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Indian girls look to pick up where they left off

By KLINT SPILLER

kspiller@dailynews.net

Expectations have been low for the Hays High School girls' basketball team for much of the past decade.

But no longer.

After enduring six losing seasons in a row, the Indians reached new heights in 2011-12. Hays High finished 17-5, went unbeaten in February and won its first Western Athletic Conference title since 2002-03.

However, the player who served such a critical role in last season's team -- WAC Player of the Year forward Paige Lunsford -- graduated, along with lockdown defender Hanna Pfannenstiel.

Nevertheless, senior forward Taylor Herman expects the Indians to pick up where they left off in March.

After all, the Indians return seven seniors from last season's squad, as well as 56.4 percent of the team's scoring.

The Indians begin the season with a 6:30 p.m. game Thursday in the first round of the Hays City Shoot-Out against Colby at the HHS gym.

"Most of us have played together long enough that I don't think we will be affected (by the seniors graduating)," Herman said. "... I think we'll be fine. I'm not scared or anything. I'm confident."

Hays High's strength likely will be in its frontcourt.

The Indians return all-WAC senior forward Katelyn Schumacher, who averaged 9.1 points and a team-leading 7.8 rebounds per game. Herman (5.1 points, 4.5 rebounds and 2.0 blocks per game) and senior Emily Braun (2.5 points and 3.1 rebounds) will join her at the post.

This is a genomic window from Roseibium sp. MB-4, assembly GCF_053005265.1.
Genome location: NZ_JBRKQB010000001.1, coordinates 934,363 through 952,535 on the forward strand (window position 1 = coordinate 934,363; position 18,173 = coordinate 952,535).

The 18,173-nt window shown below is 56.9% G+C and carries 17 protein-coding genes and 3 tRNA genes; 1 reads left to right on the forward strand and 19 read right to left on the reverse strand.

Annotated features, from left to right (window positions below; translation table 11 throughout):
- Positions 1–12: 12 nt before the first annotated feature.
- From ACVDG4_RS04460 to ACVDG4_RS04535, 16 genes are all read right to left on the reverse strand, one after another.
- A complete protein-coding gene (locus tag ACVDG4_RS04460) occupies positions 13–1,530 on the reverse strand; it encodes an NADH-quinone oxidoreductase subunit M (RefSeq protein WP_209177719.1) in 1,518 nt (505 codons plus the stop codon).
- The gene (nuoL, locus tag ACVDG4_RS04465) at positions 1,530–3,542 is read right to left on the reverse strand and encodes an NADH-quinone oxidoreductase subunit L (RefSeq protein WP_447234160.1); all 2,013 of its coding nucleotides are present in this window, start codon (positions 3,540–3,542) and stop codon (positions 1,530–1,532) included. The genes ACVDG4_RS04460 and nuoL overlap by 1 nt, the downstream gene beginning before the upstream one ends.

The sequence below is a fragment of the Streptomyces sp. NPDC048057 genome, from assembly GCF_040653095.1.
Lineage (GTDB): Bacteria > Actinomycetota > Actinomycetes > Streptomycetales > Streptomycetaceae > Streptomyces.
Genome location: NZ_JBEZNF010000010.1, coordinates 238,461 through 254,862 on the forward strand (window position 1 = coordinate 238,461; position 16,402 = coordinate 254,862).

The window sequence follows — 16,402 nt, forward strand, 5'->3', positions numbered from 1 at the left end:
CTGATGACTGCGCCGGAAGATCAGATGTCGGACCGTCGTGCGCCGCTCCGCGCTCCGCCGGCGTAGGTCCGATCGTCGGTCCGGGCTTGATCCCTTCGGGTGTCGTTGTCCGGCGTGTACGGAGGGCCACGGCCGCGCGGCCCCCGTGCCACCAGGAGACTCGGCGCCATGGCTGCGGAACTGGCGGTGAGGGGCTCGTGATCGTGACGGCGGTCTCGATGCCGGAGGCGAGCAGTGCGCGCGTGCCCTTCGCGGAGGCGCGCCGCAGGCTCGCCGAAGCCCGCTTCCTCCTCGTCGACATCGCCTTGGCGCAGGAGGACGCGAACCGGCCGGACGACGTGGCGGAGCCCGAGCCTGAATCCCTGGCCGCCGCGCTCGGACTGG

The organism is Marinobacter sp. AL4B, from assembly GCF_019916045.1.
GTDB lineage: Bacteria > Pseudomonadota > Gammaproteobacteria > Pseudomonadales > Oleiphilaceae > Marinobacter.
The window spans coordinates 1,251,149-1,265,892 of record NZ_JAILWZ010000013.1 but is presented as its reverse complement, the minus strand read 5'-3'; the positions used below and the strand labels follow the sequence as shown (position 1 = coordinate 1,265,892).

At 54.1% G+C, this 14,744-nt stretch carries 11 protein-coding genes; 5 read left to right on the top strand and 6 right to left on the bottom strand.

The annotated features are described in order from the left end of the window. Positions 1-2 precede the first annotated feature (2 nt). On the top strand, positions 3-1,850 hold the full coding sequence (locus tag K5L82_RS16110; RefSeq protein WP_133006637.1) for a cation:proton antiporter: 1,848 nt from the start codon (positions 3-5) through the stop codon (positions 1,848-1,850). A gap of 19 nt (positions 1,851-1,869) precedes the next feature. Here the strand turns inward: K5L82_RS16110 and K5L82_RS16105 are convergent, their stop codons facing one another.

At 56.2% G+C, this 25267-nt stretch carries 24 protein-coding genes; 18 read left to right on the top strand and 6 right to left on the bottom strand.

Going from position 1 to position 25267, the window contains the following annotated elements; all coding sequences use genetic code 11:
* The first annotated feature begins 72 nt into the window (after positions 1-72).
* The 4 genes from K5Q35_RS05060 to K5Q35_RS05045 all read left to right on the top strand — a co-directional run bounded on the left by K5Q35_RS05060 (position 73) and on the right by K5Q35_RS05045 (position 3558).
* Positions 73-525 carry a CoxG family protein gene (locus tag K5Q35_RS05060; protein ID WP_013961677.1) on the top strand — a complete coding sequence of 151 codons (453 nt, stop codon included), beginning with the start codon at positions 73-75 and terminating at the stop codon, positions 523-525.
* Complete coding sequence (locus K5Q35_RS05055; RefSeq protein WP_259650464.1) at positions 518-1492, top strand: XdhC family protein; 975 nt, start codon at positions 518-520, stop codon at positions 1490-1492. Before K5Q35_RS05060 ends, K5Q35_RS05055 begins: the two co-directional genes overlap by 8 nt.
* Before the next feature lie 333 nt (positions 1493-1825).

Fourth-year head coach Kirk Maska said he expects to utilize a three-post offense often.

"We are going to add some new wrinkles and use our abilities and talents a bit more," Maska said.

The trouble will be finding ball handlers.

Last season, Hays High averaged 15.6 turnovers to 10.8 assists per game, and its guards were the worst perpetrators.

The Indians' returning guards averaged 3.2 turnovers to 0.8 assists per game last season.

"I think it will help a lot if we can work on our ball handling, because we are going to have a lot of posts," Schumacher said. "We are going to need the guards to bring it down the court."

Seniors Janae Gagnon and Megan Bird are two of the Indians' top returning guards.

Gagnon posted 4.9 points and 1.0 steals per game and had the best assist-to-turnover ratio among guards with 0.5 assists-to-1.7 turnovers. Bird was a sharp shooter, making 38.5 percent of her shots from the 3-point line and 72.2 percent from the free-throw line -- both team-bests for players who participated in 10 or more games.

Herman said last season was special, especially when it came to defying people's expectations.

"It was really great, because a lot of people doubted us," she said. "To show them we can be better and we can succeed, that was great."

Hays High's turnaround also hit a low point when the Indians fell 51-43 in the Class 5A sub-state to Newton, ending a nine-game winning streak as well as their season.

"They were pretty disappointed," Maska said. "They understood the 5A west was going to be tough, and it's going to be tougher than nails this year -- maybe even tougher than last year."

Regardless, Herman and Schumacher said they hope to improve upon last year's season, but their success will depend on each player doing her assigned task.

"I think the key is actually playing together," Schumacher said. "As long as nobody gets selfish or anything, I think we are going to play great as long as we all do our part."